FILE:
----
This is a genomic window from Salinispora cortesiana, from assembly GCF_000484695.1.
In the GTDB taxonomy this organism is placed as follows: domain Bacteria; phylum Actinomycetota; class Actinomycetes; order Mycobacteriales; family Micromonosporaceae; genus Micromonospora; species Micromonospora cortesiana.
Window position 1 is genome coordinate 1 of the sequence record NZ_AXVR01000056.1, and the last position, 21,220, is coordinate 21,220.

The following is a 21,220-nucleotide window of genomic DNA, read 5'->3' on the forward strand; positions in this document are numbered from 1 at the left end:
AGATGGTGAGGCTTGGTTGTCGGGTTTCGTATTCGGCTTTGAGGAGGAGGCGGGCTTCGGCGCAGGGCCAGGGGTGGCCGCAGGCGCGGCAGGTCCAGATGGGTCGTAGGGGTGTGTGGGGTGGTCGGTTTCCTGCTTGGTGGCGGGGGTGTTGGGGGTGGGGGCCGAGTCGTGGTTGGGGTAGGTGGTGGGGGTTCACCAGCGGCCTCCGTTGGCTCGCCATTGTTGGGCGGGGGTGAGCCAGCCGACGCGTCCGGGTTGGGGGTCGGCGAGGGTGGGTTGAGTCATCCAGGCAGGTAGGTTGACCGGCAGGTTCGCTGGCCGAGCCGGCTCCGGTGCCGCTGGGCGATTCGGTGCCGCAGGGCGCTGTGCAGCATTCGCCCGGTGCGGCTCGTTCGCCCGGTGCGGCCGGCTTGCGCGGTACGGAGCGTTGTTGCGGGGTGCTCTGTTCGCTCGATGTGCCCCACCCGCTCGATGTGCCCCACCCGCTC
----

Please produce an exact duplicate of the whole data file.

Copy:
This is a genomic window from Salinispora cortesiana, from assembly GCF_000484695.1.
In the GTDB taxonomy this organism is placed as follows: domain Bacteria; phylum Actinomycetota; class Actinomycetes; order Mycobacteriales; family Micromonosporaceae; genus Micromonospora; species Micromonospora cortesiana.
Window position 1 is genome coordinate 1 of the sequence record NZ_AXVR01000056.1, and the last position, 21,220, is coordinate 21,220.

The following is a 21,220-nucleotide window of genomic DNA, read 5'->3' on the forward strand; positions in this document are numbered from 1 at the left end:
AGATGGTGAGGCTTGGTTGTCGGGTTTCGTATTCGGCTTTGAGGAGGAGGCGGGCTTCGGCGCAGGGCCAGGGGTGGCCGCAGGCGCGGCAGGTCCAGATGGGTCGTAGGGGTGTGTGGGGTGGTCGGTTTCCTGCTTGGTGGCGGGGGTGTTGGGGGTGGGGGCCGAGTCGTGGTTGGGGTAGGTGGTGGGGGTTCACCAGCGGCCTCCGTTGGCTCGCCATTGTTGGGCGGGGGTGAGCCAGCCGACGCGTCCGGGTTGGGGGTCGGCGAGGGTGGGTTGAGTCATCCAGGCAGGTAGGTTGACCGGCAGGTTCGCTGGCCGAGCCGGCTCCGGTGCCGCTGGGCGATTCGGTGCCGCAGGGCGCTGTGCAGCATTCGCCCGGTGCGGCTCGTTCGCCCGGTGCGGCCGGCTTGCGCGGTACGGAGCGTTGTTGCGGGGTGCTCTGTTCGCTCGATGTGCCCCACCCGCTCGATGTGCCCCACCCGCTC